Keep calm and listen to Neil Young's advice on how to cure weed paranoia
Next time you have a crippling panic attack when you're smoking weed, listen to Neil Young. No, no not his music ... we're talking about his medical advice. The guy's got a cheap, occasionally-delicious cure for weed paranoia, and he might just be on to something. Keep on rockin' in the anxiety-free world!
When Howard Stern interviewed Neil yesterday, the conversation naturally drifted right where it should have: to the tantalizing topic of weed. However, Stern revealed that while he had loved smoking in the past, he can no longer get high at all because it makes him intensely paranoid.
That's where Dr. Neil Young came in.
“Try black pepper balls if you get paranoid,” he told Stern. “Just chew two or three pieces. I just found this out myself. Try it.”
... Wait, fucking pepper? Pepper is what's going to make us finally be able to hit the 420 bong again after years of debilitating paranoia? All this time, we've been refusing dabs and joint orgies for fear of anxiety, and all we had to do is put three pieces of pepper in our mouths?
We had to look this up.
So we did a little research, and it turns out that the Grammy award-winning guitar lord could be right.
According to a recent report by Marijuana.com, black peppercorns could be the solution to reducing the paranoia effects some people get after smoking weed. By simply smelling or chewing on peppercorns, stoners can mitigate weed's negative, anxiety-inducing effects.
Another paper in Canada's Cannabis Digest observed the impact pepper had on pot. "Most patients who have tried this simply took a few sniffs of the black pepper to receive an almost immediate effect," wrote the paper's author, Owen Smith. "Others have reported that after chewing on pepper corns they felt relief within an hour, but that may be a delay most would seek to avoid."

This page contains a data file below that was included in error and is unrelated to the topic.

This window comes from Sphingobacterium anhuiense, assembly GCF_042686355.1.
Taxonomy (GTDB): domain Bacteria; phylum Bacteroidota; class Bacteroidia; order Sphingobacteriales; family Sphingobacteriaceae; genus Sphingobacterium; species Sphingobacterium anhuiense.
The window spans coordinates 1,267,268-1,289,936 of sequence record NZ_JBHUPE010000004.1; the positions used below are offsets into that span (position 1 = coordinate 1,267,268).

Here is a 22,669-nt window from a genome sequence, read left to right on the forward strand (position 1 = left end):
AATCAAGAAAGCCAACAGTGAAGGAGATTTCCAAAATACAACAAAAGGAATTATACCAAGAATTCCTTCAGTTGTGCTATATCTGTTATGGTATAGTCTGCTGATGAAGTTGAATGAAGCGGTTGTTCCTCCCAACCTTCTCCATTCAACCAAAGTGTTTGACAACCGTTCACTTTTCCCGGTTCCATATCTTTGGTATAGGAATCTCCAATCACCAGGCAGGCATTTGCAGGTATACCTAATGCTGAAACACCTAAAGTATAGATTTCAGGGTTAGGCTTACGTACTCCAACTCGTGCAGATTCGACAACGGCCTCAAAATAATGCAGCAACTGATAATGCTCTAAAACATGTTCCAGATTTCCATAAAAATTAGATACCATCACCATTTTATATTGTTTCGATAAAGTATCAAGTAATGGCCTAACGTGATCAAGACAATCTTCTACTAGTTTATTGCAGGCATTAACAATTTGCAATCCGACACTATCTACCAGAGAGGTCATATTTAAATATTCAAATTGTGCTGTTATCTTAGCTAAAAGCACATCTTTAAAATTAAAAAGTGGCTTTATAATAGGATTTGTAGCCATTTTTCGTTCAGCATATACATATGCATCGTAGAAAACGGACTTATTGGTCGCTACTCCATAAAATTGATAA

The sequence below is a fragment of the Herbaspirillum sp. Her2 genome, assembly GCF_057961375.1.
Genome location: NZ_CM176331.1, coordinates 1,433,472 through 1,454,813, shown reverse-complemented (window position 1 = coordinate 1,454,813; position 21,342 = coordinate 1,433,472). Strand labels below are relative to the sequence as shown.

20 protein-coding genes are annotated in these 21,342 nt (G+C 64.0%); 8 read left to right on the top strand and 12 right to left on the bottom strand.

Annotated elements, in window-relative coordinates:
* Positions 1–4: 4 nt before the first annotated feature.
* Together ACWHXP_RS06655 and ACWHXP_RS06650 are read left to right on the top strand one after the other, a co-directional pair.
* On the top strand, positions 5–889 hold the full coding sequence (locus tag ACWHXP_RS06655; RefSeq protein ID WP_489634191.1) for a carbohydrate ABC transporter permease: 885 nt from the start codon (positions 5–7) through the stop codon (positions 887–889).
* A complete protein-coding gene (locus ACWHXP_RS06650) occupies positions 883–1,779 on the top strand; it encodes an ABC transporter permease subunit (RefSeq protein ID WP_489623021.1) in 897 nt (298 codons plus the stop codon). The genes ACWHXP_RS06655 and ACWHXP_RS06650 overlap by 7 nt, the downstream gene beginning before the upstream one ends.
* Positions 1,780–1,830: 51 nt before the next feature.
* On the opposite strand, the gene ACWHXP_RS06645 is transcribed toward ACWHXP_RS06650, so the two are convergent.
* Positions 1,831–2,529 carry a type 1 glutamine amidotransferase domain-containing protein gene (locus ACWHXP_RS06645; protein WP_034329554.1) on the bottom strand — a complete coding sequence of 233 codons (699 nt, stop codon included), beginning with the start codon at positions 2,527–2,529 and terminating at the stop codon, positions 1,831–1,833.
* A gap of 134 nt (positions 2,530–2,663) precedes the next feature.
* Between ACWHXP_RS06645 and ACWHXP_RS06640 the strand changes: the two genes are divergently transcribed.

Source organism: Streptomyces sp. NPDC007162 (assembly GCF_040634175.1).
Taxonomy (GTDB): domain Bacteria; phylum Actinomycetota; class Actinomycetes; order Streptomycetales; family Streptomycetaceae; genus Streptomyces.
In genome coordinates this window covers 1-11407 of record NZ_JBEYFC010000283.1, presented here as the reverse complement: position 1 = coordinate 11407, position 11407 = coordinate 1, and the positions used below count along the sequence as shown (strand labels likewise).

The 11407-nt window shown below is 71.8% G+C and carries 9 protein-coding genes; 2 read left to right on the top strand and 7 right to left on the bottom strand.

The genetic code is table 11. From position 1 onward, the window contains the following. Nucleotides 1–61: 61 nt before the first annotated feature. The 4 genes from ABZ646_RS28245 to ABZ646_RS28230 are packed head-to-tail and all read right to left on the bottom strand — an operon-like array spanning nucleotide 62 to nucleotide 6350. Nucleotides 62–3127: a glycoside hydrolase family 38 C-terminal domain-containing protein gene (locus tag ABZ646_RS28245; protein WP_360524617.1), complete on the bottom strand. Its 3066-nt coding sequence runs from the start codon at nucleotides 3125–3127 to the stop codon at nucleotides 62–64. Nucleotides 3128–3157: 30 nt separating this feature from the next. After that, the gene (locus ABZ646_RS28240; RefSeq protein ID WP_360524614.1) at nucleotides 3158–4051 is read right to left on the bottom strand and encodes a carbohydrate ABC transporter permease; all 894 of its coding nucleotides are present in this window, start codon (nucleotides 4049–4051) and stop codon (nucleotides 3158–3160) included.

In a scientific review published by the British Journal of Pharmacology, author Ethan Russo writes that pepper has a “phytocannabinoid-terpenoid entourage effect” that can help with “pain, inflammation, depression, anxiety, addiction, epilepsy, cancer, fungal and bacterial infections.”
In English, that means there's a high degree of chemical similarity between the THC weed and the terpenes in pepper. The combination of the two creates a synergistic effect, which has high potential for scientists studying medicines with cannabinoids. The terpenes in pepper, which we'll refrain from making your pronounce, have been used to treat symptoms of anxiety, depression, arthritis, multiple sclerosis and dementia.
Even Pliny The Elder suggested patients used black peppercorns to calm the fuck down, as he suggested in his book, Natural History Book, XXIV.
Pliny writes: “The gelotophyllis [‘leaves of laughter’ or cannabis] grows in Bactria and along the Borysthenes. If this be taken in myrrh and wine all kinds of phantoms beset the mind, causing laughter which persists until the kernels of pine- nuts are taken with pepper and honey in palm wine.”
Damn it. If we had only read more Classical-era medical literature.
Well, now that Neil Young has ellucidated this apparently centuries-old secret, we'll just be over here, making up for years of lost time with this penis-shaped bong we found. Thanks Neil!
And, in case you had any doubts about Neil's weed advice authencity, here's a clip from his live show at the Cellar Door last year, in which he opens by saying, "This song is about dope. Mostly, just grass. And what happens when you start getting high and find out that people you thought you know, you don't know anymore. You don't get high and they do. Your girlfriend, she doesn't understand. Your life is crazy."
Yeah, pretty sure he knows what he's talking about.